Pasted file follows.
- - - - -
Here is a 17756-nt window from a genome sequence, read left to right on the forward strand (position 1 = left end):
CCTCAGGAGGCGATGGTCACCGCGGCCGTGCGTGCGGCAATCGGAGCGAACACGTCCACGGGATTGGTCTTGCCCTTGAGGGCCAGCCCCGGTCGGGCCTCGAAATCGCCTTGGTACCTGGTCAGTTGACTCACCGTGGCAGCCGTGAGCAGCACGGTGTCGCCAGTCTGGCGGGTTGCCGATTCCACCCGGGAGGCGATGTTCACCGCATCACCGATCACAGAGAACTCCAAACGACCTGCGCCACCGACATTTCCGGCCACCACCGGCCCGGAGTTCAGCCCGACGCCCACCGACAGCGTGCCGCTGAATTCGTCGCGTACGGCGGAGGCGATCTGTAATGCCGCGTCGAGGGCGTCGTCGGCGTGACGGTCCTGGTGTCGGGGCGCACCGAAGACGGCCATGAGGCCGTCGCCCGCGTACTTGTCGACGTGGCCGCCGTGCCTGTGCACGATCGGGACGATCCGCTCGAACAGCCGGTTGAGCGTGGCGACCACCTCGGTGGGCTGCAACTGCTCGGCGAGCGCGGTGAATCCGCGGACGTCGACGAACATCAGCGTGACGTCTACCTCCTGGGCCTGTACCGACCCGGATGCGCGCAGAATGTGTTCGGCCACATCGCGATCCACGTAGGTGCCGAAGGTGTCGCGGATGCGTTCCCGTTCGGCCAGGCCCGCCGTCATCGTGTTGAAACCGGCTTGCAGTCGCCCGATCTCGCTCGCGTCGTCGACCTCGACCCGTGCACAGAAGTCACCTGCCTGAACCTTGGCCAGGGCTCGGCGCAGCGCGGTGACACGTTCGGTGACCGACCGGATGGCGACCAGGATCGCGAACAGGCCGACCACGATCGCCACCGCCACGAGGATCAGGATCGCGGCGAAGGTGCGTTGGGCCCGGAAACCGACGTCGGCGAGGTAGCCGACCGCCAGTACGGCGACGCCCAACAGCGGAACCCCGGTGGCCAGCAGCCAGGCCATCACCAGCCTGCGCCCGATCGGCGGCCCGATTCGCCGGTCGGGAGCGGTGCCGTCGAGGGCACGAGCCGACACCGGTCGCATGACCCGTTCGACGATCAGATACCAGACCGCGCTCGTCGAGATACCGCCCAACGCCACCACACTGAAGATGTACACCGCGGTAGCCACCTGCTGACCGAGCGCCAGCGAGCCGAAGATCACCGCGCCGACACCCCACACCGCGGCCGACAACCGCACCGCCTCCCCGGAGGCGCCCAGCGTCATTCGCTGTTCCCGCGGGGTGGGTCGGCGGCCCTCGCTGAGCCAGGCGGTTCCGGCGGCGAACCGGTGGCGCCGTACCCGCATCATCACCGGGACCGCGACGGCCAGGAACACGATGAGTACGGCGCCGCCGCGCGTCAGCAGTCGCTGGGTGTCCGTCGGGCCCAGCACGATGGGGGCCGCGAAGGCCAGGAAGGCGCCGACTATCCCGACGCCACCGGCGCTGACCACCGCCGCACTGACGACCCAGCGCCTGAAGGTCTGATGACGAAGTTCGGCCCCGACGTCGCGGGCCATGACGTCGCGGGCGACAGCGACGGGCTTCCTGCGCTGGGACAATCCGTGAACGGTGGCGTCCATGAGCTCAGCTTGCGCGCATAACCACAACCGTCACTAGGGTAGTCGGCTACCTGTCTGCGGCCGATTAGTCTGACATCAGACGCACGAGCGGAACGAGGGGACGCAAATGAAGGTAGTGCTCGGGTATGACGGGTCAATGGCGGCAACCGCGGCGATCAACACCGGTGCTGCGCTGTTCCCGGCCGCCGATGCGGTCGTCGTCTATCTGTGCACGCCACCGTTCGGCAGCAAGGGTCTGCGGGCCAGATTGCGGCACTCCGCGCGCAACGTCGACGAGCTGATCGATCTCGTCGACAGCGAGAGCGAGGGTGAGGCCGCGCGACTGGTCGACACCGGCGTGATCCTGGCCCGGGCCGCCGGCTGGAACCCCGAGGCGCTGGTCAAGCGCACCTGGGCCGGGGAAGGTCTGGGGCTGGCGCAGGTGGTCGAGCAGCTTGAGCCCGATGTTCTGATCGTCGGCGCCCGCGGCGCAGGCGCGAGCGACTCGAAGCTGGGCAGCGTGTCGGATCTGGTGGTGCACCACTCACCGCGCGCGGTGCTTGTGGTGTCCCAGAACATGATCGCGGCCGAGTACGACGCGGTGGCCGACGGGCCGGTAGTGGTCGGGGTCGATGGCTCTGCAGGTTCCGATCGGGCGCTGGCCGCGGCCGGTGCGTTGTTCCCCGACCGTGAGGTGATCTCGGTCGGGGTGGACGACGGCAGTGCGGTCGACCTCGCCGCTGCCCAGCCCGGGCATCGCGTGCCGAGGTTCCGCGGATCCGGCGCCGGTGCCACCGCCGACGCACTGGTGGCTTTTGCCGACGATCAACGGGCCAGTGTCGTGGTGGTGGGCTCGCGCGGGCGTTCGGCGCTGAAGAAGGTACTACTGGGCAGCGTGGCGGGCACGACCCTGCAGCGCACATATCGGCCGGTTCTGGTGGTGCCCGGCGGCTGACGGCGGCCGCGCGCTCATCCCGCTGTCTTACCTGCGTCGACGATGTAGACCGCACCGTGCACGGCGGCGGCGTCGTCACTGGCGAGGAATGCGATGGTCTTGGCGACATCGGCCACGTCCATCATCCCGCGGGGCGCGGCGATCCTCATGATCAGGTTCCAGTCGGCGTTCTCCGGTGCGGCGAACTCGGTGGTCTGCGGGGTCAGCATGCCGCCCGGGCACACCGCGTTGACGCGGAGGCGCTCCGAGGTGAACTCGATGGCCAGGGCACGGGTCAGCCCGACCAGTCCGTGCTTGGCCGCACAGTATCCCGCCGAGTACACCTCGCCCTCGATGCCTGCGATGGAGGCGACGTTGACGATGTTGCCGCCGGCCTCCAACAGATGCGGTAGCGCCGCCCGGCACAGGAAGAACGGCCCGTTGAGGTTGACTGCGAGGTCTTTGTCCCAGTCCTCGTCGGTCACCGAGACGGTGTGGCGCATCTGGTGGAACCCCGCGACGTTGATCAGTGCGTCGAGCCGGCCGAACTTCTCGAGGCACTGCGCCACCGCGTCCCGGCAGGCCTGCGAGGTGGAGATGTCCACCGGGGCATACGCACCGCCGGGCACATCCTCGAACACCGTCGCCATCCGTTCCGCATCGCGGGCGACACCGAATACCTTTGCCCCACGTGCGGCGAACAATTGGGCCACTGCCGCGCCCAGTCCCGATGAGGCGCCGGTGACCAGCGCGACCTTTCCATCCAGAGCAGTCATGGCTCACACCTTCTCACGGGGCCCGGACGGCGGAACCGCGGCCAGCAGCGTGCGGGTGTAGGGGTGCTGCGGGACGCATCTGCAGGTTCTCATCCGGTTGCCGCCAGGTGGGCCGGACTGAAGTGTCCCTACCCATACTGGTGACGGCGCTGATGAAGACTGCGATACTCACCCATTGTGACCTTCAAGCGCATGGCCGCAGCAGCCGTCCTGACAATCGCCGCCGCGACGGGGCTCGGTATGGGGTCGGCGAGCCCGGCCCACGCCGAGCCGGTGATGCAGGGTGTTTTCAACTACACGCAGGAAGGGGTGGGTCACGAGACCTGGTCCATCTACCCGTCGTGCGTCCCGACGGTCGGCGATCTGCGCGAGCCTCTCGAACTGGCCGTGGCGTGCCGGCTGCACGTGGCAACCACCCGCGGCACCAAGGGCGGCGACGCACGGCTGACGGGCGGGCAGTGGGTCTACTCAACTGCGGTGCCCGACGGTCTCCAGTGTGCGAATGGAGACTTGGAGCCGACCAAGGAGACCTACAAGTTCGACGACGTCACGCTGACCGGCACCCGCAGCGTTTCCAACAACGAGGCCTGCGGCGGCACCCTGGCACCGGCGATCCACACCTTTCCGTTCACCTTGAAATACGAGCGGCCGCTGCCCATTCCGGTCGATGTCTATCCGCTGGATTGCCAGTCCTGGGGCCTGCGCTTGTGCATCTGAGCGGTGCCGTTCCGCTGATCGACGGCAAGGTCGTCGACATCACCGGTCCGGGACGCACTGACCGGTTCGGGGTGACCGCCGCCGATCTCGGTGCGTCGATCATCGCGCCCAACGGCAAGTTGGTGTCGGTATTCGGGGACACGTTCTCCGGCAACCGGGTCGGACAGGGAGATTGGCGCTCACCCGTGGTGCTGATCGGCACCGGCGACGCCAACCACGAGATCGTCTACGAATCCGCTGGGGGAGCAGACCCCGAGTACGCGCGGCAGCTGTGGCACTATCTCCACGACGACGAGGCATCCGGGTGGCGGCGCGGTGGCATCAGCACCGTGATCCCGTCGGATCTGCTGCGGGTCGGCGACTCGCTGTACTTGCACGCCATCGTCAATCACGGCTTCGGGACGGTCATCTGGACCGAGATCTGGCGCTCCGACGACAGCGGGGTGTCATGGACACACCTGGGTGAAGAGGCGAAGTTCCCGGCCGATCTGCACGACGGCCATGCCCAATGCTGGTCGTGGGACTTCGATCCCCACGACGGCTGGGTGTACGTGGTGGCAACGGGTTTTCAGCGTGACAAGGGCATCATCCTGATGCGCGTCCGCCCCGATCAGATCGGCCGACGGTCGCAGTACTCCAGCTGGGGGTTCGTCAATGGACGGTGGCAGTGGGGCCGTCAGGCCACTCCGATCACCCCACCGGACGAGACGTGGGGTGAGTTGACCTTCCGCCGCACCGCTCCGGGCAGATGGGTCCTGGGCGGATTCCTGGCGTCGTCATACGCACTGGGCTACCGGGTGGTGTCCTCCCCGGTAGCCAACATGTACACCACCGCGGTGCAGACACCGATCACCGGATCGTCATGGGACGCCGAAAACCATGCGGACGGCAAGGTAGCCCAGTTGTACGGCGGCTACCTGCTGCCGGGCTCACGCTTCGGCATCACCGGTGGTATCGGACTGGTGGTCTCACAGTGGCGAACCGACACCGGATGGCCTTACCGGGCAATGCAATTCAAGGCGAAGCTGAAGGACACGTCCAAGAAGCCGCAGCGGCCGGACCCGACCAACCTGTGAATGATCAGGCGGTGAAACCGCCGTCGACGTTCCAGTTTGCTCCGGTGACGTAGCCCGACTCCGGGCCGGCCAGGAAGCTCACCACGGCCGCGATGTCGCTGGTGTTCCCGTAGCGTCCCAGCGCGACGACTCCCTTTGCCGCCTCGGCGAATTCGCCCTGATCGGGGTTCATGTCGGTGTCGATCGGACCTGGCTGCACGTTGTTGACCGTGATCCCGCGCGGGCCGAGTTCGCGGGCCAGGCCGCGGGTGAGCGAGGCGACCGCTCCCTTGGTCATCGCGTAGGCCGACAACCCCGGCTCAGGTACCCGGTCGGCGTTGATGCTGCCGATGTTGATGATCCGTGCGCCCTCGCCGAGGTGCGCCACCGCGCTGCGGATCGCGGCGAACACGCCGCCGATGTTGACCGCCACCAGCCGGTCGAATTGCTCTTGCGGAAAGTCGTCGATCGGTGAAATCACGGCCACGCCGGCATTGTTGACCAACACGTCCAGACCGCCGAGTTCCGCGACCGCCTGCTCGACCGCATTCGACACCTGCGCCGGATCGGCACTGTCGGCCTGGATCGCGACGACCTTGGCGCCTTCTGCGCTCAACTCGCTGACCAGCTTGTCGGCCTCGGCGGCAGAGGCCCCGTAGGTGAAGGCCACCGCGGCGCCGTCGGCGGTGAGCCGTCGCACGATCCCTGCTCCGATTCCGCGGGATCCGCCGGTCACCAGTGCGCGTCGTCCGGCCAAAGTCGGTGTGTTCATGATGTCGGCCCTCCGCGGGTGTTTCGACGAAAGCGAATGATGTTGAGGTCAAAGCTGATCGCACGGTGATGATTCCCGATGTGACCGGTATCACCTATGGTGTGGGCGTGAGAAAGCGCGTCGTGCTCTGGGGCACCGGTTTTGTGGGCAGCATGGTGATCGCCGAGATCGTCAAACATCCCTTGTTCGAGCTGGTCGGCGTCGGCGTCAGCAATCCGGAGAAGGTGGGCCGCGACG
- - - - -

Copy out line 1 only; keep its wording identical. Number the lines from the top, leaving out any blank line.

Here is a 17756-nt window from a genome sequence, read left to right on the forward strand (position 1 = left end):